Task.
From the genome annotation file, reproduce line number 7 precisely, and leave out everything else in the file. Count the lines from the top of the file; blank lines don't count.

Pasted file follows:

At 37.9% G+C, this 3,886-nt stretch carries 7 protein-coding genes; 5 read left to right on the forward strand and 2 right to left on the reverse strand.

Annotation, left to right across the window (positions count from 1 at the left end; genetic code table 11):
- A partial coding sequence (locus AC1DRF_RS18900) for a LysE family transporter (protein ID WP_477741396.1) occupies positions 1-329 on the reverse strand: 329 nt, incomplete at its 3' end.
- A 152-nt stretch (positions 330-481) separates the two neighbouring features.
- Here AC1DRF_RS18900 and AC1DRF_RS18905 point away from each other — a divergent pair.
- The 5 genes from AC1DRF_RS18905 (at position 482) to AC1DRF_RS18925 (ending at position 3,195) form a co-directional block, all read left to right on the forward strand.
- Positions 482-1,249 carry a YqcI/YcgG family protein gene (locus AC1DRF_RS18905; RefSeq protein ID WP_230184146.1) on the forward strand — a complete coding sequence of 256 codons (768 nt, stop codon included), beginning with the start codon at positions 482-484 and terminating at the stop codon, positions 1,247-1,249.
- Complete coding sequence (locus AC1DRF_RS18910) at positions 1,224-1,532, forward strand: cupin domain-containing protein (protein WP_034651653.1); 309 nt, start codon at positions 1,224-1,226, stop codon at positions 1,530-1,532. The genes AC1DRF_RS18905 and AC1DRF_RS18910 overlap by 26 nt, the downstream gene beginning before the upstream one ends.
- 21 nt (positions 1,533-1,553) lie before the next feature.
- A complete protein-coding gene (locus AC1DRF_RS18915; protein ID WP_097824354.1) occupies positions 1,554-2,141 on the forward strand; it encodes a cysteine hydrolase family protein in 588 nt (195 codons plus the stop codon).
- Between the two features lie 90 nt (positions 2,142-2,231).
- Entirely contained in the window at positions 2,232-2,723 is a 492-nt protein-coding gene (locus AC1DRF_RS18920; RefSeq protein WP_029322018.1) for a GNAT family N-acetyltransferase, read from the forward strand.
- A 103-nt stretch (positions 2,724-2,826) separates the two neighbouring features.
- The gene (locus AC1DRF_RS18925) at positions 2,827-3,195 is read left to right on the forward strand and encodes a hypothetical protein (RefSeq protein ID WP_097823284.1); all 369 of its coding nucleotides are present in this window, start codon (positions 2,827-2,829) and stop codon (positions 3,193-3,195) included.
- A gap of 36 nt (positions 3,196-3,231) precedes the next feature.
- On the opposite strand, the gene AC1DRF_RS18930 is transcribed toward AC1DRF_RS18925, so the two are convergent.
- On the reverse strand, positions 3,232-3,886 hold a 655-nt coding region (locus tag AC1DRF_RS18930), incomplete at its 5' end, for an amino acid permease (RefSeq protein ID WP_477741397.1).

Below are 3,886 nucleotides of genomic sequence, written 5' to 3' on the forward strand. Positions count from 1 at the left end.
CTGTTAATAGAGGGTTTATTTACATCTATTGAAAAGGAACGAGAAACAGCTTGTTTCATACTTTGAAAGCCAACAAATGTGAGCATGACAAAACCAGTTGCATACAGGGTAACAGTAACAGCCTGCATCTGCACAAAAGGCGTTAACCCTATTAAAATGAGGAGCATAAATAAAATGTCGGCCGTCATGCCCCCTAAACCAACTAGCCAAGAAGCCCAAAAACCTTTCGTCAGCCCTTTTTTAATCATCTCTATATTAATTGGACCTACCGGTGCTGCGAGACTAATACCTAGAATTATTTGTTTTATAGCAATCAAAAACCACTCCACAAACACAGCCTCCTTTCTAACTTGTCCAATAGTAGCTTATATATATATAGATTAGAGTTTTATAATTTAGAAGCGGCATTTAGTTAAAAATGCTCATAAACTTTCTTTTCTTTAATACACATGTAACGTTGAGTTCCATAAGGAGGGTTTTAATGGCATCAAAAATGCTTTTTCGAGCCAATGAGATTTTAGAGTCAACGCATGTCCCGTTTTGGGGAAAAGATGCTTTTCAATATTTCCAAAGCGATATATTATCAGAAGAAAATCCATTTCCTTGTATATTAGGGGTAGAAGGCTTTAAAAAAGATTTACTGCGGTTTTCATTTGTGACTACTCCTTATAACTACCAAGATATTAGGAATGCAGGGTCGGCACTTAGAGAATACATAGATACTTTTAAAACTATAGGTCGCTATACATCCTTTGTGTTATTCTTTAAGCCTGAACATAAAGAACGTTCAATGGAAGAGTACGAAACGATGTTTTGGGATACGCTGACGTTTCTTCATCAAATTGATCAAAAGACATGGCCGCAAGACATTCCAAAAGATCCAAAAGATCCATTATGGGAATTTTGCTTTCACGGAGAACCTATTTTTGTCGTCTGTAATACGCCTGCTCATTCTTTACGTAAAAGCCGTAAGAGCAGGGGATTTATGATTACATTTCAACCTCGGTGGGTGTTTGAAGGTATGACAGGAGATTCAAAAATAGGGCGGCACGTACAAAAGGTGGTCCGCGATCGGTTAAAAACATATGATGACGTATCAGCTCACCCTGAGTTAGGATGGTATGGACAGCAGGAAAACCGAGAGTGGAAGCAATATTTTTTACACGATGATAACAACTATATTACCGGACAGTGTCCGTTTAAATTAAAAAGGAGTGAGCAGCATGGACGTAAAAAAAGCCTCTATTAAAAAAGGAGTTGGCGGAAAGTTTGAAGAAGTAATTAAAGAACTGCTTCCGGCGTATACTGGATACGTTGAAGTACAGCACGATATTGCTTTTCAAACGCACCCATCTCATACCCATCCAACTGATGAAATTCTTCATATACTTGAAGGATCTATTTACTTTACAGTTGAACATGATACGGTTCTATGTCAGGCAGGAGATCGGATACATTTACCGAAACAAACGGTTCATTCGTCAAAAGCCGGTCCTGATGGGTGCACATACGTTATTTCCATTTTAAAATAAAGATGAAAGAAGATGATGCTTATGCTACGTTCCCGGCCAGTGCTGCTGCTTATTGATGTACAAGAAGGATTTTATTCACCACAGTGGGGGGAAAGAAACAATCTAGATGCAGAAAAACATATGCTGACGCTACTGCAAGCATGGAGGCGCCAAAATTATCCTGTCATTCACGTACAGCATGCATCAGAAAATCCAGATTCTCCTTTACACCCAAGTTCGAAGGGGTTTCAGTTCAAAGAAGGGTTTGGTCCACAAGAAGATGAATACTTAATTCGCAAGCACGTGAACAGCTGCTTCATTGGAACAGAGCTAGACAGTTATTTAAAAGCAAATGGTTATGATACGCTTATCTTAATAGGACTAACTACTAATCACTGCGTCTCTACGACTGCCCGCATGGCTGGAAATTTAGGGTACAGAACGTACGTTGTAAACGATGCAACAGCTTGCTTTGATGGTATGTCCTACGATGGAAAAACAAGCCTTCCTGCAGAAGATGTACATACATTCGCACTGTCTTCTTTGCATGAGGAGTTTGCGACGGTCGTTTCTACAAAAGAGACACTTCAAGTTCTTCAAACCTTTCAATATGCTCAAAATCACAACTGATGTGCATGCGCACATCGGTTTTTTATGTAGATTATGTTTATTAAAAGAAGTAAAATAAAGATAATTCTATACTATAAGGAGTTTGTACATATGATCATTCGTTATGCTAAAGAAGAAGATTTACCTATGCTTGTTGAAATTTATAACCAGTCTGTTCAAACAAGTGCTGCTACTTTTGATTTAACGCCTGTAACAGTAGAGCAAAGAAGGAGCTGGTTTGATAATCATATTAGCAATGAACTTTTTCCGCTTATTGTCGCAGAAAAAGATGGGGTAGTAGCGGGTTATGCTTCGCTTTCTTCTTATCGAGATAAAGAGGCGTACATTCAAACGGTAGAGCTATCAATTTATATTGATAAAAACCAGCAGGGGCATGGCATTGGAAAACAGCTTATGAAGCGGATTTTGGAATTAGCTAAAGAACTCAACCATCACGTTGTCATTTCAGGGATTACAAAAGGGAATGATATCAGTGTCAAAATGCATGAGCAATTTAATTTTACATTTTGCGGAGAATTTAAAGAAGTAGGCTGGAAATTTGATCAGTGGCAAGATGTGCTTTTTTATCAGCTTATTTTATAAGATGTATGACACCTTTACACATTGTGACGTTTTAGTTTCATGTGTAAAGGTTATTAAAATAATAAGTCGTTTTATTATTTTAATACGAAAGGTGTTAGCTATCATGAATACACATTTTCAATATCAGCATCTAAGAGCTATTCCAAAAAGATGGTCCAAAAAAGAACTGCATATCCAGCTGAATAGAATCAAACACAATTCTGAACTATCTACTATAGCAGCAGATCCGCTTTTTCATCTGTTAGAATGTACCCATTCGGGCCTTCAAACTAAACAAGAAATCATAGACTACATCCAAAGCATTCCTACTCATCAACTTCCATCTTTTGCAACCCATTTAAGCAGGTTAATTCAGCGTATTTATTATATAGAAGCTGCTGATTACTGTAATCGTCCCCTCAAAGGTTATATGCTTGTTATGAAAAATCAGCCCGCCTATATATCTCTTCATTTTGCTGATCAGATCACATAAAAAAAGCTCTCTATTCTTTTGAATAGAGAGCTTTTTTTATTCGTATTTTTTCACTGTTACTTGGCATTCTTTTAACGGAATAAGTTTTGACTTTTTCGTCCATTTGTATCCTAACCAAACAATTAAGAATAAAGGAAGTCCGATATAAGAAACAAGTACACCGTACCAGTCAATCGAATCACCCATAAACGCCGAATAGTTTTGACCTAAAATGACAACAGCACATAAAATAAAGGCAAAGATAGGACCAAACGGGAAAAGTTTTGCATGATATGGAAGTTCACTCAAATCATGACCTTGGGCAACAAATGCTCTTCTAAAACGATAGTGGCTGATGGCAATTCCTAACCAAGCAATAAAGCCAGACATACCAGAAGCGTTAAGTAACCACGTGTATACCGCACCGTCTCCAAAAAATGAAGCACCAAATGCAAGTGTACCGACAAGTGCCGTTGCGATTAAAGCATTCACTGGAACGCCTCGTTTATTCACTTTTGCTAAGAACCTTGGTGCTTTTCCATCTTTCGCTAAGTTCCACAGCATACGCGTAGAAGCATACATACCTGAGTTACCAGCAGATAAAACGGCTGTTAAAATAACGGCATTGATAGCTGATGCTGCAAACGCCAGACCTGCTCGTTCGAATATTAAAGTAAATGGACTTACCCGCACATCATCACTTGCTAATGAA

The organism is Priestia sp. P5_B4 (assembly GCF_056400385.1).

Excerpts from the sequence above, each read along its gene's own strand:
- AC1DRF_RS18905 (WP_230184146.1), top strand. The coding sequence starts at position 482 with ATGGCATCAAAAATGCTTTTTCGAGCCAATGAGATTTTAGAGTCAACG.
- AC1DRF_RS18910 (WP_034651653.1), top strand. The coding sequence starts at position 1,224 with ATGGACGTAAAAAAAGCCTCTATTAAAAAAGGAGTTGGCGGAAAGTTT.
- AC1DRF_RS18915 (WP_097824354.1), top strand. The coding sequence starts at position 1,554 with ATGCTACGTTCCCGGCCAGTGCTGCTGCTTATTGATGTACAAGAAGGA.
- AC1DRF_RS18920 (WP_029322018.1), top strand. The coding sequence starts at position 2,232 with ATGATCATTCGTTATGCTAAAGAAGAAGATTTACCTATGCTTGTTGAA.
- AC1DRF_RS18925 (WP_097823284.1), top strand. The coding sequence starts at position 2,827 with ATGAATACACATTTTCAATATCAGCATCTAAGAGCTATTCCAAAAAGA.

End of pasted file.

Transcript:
- Positions 482-1,249 carry a YqcI/YcgG family protein gene (locus AC1DRF_RS18905; RefSeq protein ID WP_230184146.1) on the forward strand — a complete coding sequence of 256 codons (768 nt, stop codon included), beginning with the start codon at positions 482-484 and terminating at the stop codon, positions 1,247-1,249.